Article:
Shirley Bhatnagar: JKK

Through her work displayed at JKK's exhibition, Shirley illustrates her ideas about the statements made by leaders the world over, which are nothing but broken promises

Shirley Bhatnagar has been a ceramic artist for many years. At the JKK (Jawahar Kala Kendra, Jaipur) exhibition 'Breaking Ground' there is a melange of stoneware, porcelain and earthenware, cups and objects like a treasure trove entitled 'The Broken Promised 2018'. Through her work — a table laid out for tea with defunct pot handles, forks and spoons with spikes that are of no use to anyone — she illustrates her ideas about the statements made by leaders the world over which are nothing but broken promises. It is when the politics and mockery hit you that you smile in amusement.

Talking about her work Shirley says: "I use a wide variety of glazes, some are commercial and stain based some are made and ground at the studio. Typically I never make more than 500 GM's of any glaze so most application is by hand in a painterly fashion. I also use stains, finely ground for direct application. When I need an even coat I spray it on."

For the works at Ceramic Triennale, Shirley used glazes at 1100 and 1250 Celsius in combination as she needed a brighter palette rather than subdued and sombre. She also used gold and platinum final firings to add that extra glitter. What entices is the fact that nothing is over, it's like a cabinet of curiosities placed on a table.

Shirley fires everything in a small gas kiln. She says the medium the materials and the message are a complex corollary of sorts as the 'Broken Promised' was created out of a lot of studies and looking at political lampooning , she did not want to be direct and target a particular politician or a party and wanted to keep it simple, however it took a while to decide which broken promises to illustrate.

"I was not aiming for impact so much but rather decoding statements as a 3-dimensional artwork," explains Shirley. "Therefore the work is not monumental or too pretty, it's more like a graphic novel or a sketch, and as a viewer, you need to engage with the text to make sense of what's going and even then only those with political interest or some leaning towards the topic will get the message."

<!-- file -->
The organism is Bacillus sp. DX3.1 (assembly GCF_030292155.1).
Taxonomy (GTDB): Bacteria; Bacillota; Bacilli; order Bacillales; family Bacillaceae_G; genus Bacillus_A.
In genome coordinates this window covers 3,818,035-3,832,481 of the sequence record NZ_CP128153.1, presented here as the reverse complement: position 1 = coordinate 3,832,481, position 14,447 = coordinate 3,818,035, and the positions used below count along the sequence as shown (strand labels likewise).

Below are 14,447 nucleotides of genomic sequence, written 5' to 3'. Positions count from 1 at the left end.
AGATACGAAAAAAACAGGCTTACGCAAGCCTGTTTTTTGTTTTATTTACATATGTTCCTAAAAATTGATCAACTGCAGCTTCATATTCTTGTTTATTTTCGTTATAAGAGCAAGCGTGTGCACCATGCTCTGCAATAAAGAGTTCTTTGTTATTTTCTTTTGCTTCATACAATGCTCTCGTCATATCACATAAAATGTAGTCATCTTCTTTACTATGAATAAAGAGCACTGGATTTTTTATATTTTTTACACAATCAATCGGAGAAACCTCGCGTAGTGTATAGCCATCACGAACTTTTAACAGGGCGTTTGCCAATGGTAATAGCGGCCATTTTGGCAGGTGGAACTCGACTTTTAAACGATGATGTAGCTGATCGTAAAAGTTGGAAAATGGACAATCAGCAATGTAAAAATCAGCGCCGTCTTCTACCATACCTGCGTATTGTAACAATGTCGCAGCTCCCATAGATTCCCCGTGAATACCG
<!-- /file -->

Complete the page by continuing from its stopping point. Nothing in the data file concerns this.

On the table she creates a conversation of sheer ingenuity with six quirky place settings, illustrating promises broken but chosen on absurdity, her favourites are making one place like the other: So she takes conversation one-liners spoken by politicians as her catalyst.

We will make Amethi like Singapore/ Delhi like London/Kashi like Kyoto/South of Italy like Florida/ roads of Bihar to be like Hema Malini's cheeks!!!

The wit and the irony both become the handmaidens of the entire commentary. Of course, it is the tall mug like creations that are the best. And why not in the year 2011 Shirley had created a historic show as an ode to two French films of the French New Wave- 400 Blows and Breathless made in 1959-1960 respectively.

The largest work literally a 'hanging color palette' based on A Bout de Souffle composed of over a 100 ceramic pieces on which one side were images printed from the movie and the flip side a myriad of colorful glazes. Many fragments came together to create a story which was for its time applauded for being bold, choppy and fast moving.

Now 7 years hence at the JKK, her work again defines her very being and her sensibility, shorn of decorative artifice but built up in glazes, colours and forms that attract and keep you riveted as they invite responses that flit back and forth like a pendulum.

Uma Nair

Uma Nair

Our contributor helps bringing the latest updates to you

Share it